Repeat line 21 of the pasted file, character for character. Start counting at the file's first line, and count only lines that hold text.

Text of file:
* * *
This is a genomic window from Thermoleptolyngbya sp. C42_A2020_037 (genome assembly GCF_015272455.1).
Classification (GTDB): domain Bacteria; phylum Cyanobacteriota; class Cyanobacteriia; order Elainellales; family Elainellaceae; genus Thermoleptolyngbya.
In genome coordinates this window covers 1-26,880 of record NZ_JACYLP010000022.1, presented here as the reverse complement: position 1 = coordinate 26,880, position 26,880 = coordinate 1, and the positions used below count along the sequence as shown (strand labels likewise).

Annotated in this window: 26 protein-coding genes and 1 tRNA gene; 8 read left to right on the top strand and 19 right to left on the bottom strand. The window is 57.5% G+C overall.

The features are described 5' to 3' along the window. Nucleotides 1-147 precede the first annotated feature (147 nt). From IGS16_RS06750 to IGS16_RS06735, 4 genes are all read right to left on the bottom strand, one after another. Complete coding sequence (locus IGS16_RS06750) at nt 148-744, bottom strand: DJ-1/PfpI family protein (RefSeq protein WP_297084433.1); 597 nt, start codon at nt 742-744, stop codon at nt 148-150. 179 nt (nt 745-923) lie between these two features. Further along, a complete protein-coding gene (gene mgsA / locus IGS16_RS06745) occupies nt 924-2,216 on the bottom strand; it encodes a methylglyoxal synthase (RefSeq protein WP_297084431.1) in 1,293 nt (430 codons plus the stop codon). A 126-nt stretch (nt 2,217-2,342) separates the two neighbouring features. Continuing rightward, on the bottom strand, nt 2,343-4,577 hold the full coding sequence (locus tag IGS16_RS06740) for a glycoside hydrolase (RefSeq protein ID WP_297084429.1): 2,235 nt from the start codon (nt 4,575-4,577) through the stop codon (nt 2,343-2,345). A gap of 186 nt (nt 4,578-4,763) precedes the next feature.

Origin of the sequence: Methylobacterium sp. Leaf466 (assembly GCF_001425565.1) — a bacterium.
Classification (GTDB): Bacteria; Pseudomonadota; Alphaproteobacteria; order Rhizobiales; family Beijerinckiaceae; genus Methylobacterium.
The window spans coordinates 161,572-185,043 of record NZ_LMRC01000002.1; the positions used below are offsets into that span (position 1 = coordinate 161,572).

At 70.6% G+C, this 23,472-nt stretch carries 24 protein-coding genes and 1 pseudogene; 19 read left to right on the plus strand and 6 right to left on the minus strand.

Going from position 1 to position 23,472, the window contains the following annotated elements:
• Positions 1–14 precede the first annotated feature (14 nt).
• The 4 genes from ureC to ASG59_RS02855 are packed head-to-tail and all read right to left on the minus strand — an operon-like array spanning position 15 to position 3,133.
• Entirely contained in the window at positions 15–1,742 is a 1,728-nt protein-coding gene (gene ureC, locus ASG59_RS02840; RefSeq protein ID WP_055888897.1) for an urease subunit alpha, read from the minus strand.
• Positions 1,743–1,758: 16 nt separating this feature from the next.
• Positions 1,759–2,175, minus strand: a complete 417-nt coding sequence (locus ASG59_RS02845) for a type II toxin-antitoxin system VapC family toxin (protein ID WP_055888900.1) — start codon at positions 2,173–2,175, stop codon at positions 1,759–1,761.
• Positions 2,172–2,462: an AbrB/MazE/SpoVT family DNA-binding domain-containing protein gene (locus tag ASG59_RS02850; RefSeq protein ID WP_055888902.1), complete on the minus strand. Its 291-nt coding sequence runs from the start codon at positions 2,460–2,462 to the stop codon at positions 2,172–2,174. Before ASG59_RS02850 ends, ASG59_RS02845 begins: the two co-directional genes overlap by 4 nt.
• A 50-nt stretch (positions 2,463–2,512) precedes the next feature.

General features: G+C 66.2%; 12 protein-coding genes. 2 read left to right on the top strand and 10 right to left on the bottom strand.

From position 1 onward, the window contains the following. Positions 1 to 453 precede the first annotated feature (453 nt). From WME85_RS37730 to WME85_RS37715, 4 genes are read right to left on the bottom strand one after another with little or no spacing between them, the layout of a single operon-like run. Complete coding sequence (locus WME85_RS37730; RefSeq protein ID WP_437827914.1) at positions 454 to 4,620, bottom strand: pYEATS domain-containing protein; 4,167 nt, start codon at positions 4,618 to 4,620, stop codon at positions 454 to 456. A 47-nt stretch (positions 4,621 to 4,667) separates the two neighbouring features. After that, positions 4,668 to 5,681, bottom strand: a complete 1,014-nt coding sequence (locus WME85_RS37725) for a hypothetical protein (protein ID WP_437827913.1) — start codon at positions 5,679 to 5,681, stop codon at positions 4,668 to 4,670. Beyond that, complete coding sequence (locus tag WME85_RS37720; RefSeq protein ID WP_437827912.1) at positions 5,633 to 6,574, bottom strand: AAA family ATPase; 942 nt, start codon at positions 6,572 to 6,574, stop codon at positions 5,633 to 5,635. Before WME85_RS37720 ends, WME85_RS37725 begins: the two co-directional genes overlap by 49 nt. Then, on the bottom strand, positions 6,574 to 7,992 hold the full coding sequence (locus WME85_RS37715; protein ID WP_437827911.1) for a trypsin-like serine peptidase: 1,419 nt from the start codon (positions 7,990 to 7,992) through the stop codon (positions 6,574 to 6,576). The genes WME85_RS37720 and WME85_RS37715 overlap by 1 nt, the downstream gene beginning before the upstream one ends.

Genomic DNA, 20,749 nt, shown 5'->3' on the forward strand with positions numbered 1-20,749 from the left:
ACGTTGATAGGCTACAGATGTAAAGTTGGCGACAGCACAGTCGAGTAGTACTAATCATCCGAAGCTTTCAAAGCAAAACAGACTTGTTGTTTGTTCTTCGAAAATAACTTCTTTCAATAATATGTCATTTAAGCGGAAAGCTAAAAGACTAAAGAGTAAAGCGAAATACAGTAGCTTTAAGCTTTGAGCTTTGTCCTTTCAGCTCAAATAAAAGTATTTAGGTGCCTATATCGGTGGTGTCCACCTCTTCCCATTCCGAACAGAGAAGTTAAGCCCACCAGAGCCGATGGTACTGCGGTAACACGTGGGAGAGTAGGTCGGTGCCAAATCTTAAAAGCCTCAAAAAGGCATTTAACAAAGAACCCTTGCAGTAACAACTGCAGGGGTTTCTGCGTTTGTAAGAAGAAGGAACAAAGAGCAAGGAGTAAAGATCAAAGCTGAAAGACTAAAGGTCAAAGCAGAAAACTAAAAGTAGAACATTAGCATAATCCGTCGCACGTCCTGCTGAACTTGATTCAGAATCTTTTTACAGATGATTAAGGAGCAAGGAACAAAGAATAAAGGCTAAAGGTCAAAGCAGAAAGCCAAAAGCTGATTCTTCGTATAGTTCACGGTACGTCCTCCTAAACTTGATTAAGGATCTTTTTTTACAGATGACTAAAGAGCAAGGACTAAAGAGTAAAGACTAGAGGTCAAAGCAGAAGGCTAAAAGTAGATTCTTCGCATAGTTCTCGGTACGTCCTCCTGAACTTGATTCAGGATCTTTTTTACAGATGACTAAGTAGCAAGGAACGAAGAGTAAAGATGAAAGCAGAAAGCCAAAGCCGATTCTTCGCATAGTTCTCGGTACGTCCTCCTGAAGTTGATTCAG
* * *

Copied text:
ACGTTGATAGGCTACAGATGTAAAGTTGGCGACAGCACAGTCGAGTAGTACTAATCATCCGAAGCTTTCAAAGCAAAACAGACTTGTTGTTTGTTCTTCGAAAATAACTTCTTTCAATAATATGTCATTTAAGCGGAAAGCTAAAAGACTAAAGAGTAAAGCGAAATACAGTAGCTTTAAGCTTTGAGCTTTGTCCTTTCAGCTCAAATAAAAGTATTTAGGTGCCTATATCGGTGGTGTCCACCTCTTCCCATTCCGAACAGAGAAGTTAAGCCCACCAGAGCCGATGGTACTGCGGTAACACGTGGGAGAGTAGGTCGGTGCCAAATCTTAAAAGCCTCAAAAAGGCATTTAACAAAGAACCCTTGCAGTAACAACTGCAGGGGTTTCTGCGTTTGTAAGAAGAAGGAACAAAGAGCAAGGAGTAAAGATCAAAGCTGAAAGACTAAAGGTCAAAGCAGAAAACTAAAAGTAGAACATTAGCATAATCCGTCGCACGTCCTGCTGAACTTGATTCAGAATCTTTTTACAGATGATTAAGGAGCAAGGAACAAAGAATAAAGGCTAAAGGTCAAAGCAGAAAGCCAAAAGCTGATTCTTCGTATAGTTCACGGTACGTCCTCCTAAACTTGATTAAGGATCTTTTTTTACAGATGACTAAAGAGCAAGGACTAAAGAGTAAAGACTAGAGGTCAAAGCAGAAGGCTAAAAGTAGATTCTTCGCATAGTTCTCGGTACGTCCTCCTGAACTTGATTCAGGATCTTTTTTACAGATGACTAAGTAGCAAGGAACGAAGAGTAAAGATGAAAGCAGAAAGCCAAAGCCGATTCTTCGCATAGTTCTCGGTACGTCCTCCTGAAGTTGATTCAG